Cats and Canines of Campus

Pets can provide protection, a reason to get outside and exercise, a daily routine and most importantly companionship. According to U.S. News*, “At the end of the day, having a pet means that you have made a promise to continue being involved in another life. This commitment is one of the most positive decisions you can make as you grow older.”

pets1Walt (Quarry No. 382) and Wilma Klein live at Western Reserve Masonic Community with their two senior dogs, Sadie and Nikki. A Husky and an American Eskimo dog, both pups have an independent nature when it comes to tricks and commands, but are avid cuddlers and enjoy spending time with Walt and Wilma as well as their many friends across campus. Wilma enjoys taking the dogs for walks despite the possibility of running into the local Canada Geese as Nikki has appointed herself Wilma’s bird security.

pets2Linda Murphy’s dog, Happylegs Wyldwyn Daffydd, or “Dave” for short, is a wonderful example of a gentle giant. Linda adopted the four-year-old Bullmastiff from a friend in Ann Arbor, Michigan when he was twelve and a half weeks old. After a brief time as a show-dog, Dave has easily settled into the leisurely life of a pet at Browning Masonic Community. Linda says that he now only sits and stays when he wants to. A very social, people-loving dog, Dave’s favorite things to do with his human are running errands, popping by the main building at Browning and traveling to visit Linda’s family.

pets3Army veteran, Art Meharg (Morning Star No. 795) lives at Springfield Masonic Community with his eight-year-old Cocker Spaniel, Lincoln. An active dog who likes long walks and playing fetch, Lincoln was born on a farm in the mountains of Tennessee. Art brought home the eight-week-old pup and named him after his high school alma mater, Lincoln Consolidated in southeast Michigan and after our 16th President. Art and Lincoln walk at least one mile every day and when they are at home, Lincoln is Art’s constant shadow, following him from room to room. “I don’t know what I’d do without him,” says Art.

pets4Honey Bear the cat came to Donna Ross as a stray several years ago in Cuyahoga Falls. Now a resident of Western Reserve Masonic Community and strictly an indoor cat, Honey Bear remains a bit jumpy and shy, but he and Donna live together peacefully, respecting each other’s space. Although he doesn’t like to cuddle, he does enjoy being brushed and the occasional nap with his human.

pets5Nikki the Toy Poodle is a small dog with a big personality. After spending the first three years of his life in a cage at a puppy mill, he has since been living a life of leisure with Mickie and Russ (Medina No. 58) Palmateer. Having only recently moved to Western Reserve Masonic Community, the Palmateers are still getting adjusted, but find comfort in having their little buddy around. Nikki enjoys going on walks, with Mickie taking the day shift and Russ walking him in the evenings and although he has a calm and gentle personality, Nikki isn’t afraid to bark at other animals, as long as they’re on the television!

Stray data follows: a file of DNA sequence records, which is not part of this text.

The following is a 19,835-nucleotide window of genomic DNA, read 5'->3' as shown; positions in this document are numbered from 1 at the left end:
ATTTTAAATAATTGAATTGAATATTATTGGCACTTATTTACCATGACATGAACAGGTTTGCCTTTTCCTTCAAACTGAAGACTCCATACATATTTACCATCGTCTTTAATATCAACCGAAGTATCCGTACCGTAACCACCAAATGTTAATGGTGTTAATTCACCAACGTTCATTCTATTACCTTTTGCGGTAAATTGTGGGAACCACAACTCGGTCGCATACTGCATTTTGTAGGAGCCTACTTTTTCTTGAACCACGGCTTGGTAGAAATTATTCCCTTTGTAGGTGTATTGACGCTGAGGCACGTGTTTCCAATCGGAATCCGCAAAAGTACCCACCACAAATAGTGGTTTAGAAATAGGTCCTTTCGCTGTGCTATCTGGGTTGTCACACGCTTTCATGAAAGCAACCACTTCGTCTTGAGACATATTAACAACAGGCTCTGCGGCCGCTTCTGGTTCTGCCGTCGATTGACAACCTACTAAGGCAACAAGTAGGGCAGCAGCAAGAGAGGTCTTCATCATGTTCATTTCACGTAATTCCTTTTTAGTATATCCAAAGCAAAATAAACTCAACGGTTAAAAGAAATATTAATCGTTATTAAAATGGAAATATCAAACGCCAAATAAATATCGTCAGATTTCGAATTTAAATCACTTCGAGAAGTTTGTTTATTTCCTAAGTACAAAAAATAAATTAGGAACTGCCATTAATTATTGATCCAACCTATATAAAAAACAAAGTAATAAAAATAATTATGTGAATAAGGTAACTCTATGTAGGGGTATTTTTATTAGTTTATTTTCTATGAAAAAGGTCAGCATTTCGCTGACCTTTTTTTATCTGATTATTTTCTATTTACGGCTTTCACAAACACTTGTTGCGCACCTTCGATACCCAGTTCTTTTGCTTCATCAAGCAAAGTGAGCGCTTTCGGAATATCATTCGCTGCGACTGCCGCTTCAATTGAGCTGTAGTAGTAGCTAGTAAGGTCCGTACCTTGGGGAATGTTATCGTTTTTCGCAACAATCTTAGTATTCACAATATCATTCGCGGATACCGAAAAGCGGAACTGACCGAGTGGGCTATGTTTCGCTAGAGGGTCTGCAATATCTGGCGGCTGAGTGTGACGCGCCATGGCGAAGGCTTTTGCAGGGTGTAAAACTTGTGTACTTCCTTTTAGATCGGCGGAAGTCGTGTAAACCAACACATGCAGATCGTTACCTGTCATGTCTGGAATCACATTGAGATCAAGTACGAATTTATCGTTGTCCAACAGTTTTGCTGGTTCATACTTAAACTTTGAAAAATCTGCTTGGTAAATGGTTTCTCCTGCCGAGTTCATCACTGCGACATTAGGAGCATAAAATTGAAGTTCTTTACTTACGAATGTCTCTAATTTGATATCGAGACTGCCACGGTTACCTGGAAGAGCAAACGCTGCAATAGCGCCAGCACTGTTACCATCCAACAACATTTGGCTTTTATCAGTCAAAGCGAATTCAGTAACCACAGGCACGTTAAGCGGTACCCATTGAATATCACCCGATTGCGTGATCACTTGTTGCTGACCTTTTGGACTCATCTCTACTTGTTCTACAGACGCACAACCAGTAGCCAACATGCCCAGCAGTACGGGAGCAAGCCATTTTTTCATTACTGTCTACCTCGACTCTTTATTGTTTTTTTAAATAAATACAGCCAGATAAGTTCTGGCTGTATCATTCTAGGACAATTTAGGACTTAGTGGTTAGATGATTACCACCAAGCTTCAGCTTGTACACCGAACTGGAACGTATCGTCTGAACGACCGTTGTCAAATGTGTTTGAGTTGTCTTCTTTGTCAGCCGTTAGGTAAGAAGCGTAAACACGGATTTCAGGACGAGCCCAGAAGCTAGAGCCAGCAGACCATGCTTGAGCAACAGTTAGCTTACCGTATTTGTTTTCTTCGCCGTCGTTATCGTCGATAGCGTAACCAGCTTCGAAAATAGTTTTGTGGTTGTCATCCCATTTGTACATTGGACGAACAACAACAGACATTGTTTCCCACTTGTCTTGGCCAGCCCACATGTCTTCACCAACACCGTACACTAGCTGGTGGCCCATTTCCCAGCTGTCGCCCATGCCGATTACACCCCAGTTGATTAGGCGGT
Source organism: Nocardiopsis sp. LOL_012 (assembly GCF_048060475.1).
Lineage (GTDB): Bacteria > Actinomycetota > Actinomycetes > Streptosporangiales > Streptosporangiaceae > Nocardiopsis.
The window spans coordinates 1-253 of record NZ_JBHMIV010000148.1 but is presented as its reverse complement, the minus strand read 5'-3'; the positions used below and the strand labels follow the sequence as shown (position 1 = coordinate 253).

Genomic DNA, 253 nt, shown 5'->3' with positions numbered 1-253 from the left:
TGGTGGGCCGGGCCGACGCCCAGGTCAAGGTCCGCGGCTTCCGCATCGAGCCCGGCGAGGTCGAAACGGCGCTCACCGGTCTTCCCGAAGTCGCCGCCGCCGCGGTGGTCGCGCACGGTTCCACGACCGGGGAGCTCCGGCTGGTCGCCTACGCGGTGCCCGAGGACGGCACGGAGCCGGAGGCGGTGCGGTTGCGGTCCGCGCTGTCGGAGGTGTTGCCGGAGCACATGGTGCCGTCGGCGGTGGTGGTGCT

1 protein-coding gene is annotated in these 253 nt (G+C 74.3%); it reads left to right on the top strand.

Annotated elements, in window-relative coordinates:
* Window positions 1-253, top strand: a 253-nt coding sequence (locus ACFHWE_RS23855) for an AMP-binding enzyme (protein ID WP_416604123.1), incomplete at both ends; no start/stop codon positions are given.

pets6Naomi Duff adopted Mister the Pug from an animal shelter when her late husband, Edward (St. Andrews No. 619) was ill. True to his breed, Mister was a wonderful comfort to his owners during a tough time, even being called a “God-send” by Edward. Now, wherever Naomi is, eight-year-old Mister is not far behind. A big fan of socializing, Mister will strategically plant himself near the mailboxes after a walk around the Springfield Masonic Community campus to obtain the maximum amount of attention and treats from passersby. According to Naomi, Mister is a smart pup who can count treats, shake hands and even knows when it’s bedtime and will climb his doggie ladder to the bed and turn down the covers for her!

pets7Lawrence Albon (Northern Light No. 40) and Duke, a six and a half-year-old Labrador Retriever go just about everywhere together. Duke was just a pup when Lawrence and his wife, Suzanne, bought him from a breeder in North Carolina. He has since become a great source of comfort to both of his owners as Suzanne is now a resident of Browning Masonic Community’s (BMC) Pathways Memory Care Center. Lawrence and Duke live nearby in one of Browning’s villas and make the short, journey daily to visit Suzanne. When Lawrence and his furry friend aren’t visiting Pathways, Duke prefers to spend his time running in the fields behind BMC, getting his back scratched or sleeping on Lawrence’s bed.

pets8Western Reserve Masonic Community resident, Elzora Alber has always loved cats, but Fritz the seven-year-old Domestic Shorthair is special. Adopted from a shelter in Medina, Fritz is a very loving pet who enjoys sitting with Elzora while she brushes him. When the pair moved onto campus, they relied on each other for reassurance as they adjusted to their new home. Although Fritz seems to like their apartment, he still tries to sneak out the front door from time to time to explore.

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